Studying antibiotic use in dentistry
Bodil Lund is a dentist who is researching how the dental care services can help to stem antibiotic resistance by making more prudent use of antibiotics. Her work also includes the diagnosis and treatment of temporomandibular (TMJ or jaw joint) problems.
What are you researching?
“I’m a dentist and am researching two different fields. The largest is the use of antibiotics in dentistry. The overuse of antibiotics in healthcare is causing ever greater problems of antibiotic resistance. Globally speaking, dentistry accounts for 10 per cent of antibiotic use. In Sweden, we’ve brought it down to around 7 per cent, so it’s an area of much significance. If we’re to reduce antibiotic use in Sweden without compromising patient safety, we need to do the research.”
Can you go into more detail?
“An important aspect of my work is to produce clinical recommendations and guidelines based on the current science, and to do this we’re collaborating on a national and international level. Another part of my research on antibiotics involves charting their current use. We’re also comparing treatment options in our own clinical studies to fill the gaps in our knowledge of the field."
“Much of this concerns implant surgery, which accounts for a large proportion of antibiotic use by dentists. Antibiotic use by the dental health services in Sweden has dropped by 30 per cent since 2007, and a study that we’re about to publish shows that the rate of serious infection has not increased during this time.”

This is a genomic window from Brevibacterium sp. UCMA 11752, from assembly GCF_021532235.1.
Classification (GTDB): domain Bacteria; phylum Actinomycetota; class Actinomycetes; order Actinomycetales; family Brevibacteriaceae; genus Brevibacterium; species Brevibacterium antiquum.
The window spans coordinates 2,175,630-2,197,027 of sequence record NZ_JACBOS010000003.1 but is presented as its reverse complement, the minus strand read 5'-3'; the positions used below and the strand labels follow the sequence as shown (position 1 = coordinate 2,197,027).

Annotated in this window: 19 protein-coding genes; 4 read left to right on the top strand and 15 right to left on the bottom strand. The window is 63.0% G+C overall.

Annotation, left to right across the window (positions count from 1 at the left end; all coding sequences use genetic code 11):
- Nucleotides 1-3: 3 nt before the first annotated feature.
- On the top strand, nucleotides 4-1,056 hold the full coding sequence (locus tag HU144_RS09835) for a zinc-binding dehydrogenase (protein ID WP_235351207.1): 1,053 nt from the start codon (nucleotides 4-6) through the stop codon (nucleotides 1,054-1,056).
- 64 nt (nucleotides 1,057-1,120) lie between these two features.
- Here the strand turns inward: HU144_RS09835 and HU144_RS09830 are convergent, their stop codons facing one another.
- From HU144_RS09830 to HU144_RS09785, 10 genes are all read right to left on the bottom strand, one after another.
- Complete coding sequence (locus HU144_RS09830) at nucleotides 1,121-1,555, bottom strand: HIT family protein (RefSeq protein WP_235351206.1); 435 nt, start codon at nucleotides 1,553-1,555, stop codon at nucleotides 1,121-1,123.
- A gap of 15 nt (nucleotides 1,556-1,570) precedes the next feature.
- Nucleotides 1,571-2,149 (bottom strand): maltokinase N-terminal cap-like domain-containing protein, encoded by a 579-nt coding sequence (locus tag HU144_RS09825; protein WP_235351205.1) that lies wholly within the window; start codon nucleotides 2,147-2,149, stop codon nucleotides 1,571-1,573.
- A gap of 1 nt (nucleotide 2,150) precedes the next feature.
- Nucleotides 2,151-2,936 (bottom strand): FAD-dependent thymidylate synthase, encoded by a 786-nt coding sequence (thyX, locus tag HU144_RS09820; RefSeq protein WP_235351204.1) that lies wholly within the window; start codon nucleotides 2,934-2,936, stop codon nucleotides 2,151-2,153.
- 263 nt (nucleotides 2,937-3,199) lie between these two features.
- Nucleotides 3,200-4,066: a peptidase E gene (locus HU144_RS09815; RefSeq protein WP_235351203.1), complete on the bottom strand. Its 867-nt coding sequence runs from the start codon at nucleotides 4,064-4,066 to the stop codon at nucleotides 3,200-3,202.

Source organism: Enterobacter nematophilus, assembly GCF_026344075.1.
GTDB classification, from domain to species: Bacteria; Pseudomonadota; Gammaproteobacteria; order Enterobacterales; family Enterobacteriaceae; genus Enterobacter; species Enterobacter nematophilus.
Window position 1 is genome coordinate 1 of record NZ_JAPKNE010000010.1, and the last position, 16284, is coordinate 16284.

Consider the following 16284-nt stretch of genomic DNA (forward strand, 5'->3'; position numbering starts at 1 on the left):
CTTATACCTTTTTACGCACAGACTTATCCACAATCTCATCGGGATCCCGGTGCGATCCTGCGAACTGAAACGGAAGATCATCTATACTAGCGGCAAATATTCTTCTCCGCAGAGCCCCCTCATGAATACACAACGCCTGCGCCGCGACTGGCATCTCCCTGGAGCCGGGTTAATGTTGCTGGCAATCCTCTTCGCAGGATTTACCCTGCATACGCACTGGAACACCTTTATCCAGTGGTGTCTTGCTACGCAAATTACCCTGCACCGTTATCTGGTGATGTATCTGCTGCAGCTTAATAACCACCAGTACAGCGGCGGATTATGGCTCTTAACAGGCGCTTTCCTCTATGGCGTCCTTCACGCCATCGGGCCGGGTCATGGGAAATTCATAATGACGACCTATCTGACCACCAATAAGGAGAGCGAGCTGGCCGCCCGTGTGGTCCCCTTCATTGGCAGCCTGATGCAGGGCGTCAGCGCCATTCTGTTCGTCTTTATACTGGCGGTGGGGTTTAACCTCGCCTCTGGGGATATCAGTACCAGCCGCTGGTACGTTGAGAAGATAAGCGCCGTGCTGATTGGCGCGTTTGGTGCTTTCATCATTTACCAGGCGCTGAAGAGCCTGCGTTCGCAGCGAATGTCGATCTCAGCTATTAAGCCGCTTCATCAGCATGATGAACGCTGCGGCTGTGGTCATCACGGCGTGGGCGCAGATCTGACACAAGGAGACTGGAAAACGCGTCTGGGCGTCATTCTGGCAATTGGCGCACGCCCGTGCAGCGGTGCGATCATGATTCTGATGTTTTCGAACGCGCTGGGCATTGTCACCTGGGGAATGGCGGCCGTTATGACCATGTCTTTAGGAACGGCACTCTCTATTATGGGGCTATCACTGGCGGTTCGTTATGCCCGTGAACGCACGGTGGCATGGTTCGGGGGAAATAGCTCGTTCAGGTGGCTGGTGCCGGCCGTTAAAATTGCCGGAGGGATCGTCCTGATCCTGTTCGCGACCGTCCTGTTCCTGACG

What is your other research field?
“Problems of the temporomandibular joint, which are often overlooked when talking about joint problems. These are relatively common, and if severe can seriously affect the quality of life. Surgery is used in such cases and my research is about finding factors that can predict surgical outcomes and possible causes of unsuccessful surgery. About 2 per cent of patients can’t be helped, and their temporomandibular joint function actually deteriorates. If we can identify such patients in advance, we can prevent a great deal of suffering. One thing we’ve discovered is that a certain type of pain symptom correlates with a higher risk of surgical failure.”
Professor of Oral and Maxillofacial Surgery at the Department of Dental Medicine
Bodil Lund was born in Stockholm in 1967 and studied dentistry at KI, graduating in 1993. She obtained her PhD at KI in 2003, after which she continued to do research and teach at the university until 2017. She was made docent in 2011.
From 2017 to July 2021, Bodil Lund was a professor at Bergen University, Norway, where she was made head of department in January 2020. Bodil Lund has consistently combined research and teaching with clinical work. She became a specialist in jaw surgery in 2011. On her return to KI, she will become consultant jaw surgeon at Karolinska University Hospital and, as of 17 October, head of KI’s Department of Dental Medicine.
Bodil Lund was appointed Profes- sor of Oral and Maxillofacial Surgery at Karolinska Institutet on 1 August 2021.
Text: Anders Nilsson
First published in the booklet From Cell to Society 2021